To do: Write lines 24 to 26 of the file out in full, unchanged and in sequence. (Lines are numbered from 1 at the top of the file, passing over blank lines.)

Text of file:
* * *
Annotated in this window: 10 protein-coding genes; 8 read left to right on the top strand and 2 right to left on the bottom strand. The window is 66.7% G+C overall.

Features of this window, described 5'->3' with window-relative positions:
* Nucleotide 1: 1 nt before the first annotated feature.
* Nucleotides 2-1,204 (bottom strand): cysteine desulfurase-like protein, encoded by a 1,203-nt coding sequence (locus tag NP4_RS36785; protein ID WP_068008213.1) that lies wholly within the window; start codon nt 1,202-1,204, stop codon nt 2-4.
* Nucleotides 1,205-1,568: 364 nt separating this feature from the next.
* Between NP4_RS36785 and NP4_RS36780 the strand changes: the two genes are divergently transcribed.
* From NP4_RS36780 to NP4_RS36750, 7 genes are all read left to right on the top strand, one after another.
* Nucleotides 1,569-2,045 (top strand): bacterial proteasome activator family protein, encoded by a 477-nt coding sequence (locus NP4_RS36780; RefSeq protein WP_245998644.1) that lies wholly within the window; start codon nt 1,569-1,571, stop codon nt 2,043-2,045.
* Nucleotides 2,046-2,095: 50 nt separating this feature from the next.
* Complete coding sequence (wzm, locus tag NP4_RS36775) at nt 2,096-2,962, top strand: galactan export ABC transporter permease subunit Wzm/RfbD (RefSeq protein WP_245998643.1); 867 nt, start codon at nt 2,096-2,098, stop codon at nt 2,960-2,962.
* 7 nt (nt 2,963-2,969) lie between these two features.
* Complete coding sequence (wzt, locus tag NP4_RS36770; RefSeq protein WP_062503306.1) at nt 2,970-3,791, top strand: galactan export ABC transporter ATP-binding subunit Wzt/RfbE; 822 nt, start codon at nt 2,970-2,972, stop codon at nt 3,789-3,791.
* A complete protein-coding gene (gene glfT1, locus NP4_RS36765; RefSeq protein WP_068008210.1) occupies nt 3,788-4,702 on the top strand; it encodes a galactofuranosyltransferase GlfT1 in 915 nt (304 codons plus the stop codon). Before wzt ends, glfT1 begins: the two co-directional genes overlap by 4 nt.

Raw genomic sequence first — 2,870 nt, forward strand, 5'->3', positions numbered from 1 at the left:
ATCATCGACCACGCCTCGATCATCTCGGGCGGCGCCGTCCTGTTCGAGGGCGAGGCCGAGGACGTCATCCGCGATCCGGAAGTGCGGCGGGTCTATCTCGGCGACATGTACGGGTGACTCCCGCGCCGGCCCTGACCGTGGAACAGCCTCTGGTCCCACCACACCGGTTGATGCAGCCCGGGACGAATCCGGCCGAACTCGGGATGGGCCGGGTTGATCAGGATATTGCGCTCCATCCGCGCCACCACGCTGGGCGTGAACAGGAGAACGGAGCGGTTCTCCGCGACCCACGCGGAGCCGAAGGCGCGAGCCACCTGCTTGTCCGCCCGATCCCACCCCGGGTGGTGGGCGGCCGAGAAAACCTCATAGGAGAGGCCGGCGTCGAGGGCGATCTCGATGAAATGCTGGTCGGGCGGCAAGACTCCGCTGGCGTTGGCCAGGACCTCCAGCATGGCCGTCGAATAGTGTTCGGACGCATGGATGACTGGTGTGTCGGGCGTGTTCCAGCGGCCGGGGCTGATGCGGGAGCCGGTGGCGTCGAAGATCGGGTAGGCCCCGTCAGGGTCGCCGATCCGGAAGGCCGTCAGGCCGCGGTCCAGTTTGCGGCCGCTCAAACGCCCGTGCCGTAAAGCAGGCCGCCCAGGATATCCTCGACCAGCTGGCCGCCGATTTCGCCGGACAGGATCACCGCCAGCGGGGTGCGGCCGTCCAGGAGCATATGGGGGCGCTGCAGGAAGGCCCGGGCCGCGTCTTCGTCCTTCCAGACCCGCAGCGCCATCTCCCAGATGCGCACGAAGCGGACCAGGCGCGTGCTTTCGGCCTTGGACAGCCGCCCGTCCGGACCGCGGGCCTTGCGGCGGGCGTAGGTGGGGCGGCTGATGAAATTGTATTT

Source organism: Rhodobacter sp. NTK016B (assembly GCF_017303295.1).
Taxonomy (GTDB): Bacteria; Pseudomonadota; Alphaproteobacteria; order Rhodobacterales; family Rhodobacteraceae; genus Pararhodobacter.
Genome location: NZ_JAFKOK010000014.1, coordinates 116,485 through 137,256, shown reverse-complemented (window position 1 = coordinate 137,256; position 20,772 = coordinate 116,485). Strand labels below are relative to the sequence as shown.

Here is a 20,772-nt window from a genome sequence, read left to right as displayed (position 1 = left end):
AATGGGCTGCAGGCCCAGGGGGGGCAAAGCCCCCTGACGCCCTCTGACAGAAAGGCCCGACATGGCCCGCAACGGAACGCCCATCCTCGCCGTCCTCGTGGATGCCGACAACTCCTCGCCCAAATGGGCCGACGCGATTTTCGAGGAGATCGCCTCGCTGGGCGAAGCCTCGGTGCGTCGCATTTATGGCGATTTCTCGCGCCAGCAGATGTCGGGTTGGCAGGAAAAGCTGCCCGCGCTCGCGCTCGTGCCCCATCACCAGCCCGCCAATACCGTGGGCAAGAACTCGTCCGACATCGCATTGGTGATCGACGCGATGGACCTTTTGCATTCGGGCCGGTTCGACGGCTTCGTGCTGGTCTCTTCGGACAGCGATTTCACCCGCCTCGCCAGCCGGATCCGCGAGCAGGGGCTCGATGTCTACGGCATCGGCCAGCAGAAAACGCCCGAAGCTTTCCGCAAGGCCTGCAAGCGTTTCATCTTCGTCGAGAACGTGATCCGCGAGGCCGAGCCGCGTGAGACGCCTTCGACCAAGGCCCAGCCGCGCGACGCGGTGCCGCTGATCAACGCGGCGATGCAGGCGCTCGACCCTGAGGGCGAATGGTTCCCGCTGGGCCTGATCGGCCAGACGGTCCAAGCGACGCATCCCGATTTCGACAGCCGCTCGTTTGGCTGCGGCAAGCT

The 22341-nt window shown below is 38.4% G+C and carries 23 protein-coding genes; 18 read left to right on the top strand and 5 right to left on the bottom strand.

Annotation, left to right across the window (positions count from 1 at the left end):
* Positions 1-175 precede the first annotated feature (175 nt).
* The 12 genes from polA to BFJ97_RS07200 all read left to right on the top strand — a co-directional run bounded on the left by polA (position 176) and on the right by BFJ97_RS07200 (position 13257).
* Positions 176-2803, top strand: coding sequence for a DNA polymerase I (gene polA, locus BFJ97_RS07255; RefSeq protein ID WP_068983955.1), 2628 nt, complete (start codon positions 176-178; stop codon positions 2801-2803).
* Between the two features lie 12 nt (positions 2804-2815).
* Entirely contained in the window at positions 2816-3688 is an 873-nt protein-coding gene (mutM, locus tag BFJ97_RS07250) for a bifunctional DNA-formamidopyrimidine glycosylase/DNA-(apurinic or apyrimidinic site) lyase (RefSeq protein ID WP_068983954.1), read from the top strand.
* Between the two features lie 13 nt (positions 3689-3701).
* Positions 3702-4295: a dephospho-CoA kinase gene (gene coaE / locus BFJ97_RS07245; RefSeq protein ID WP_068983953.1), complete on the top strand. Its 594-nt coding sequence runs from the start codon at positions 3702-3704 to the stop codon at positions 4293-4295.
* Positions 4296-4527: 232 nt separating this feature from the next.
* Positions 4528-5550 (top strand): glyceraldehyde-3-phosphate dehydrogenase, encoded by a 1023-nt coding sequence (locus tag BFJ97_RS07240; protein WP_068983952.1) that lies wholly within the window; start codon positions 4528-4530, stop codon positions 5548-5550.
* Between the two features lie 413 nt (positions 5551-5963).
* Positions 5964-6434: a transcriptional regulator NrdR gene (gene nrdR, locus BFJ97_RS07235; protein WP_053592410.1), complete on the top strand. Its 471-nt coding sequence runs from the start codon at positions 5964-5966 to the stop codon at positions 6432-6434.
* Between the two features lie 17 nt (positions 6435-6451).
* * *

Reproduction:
* The 12 genes from polA to BFJ97_RS07200 all read left to right on the top strand — a co-directional run bounded on the left by polA (position 176) and on the right by BFJ97_RS07200 (position 13257).
* Positions 176-2803, top strand: coding sequence for a DNA polymerase I (gene polA, locus BFJ97_RS07255; RefSeq protein ID WP_068983955.1), 2628 nt, complete (start codon positions 176-178; stop codon positions 2801-2803).
* Between the two features lie 12 nt (positions 2804-2815).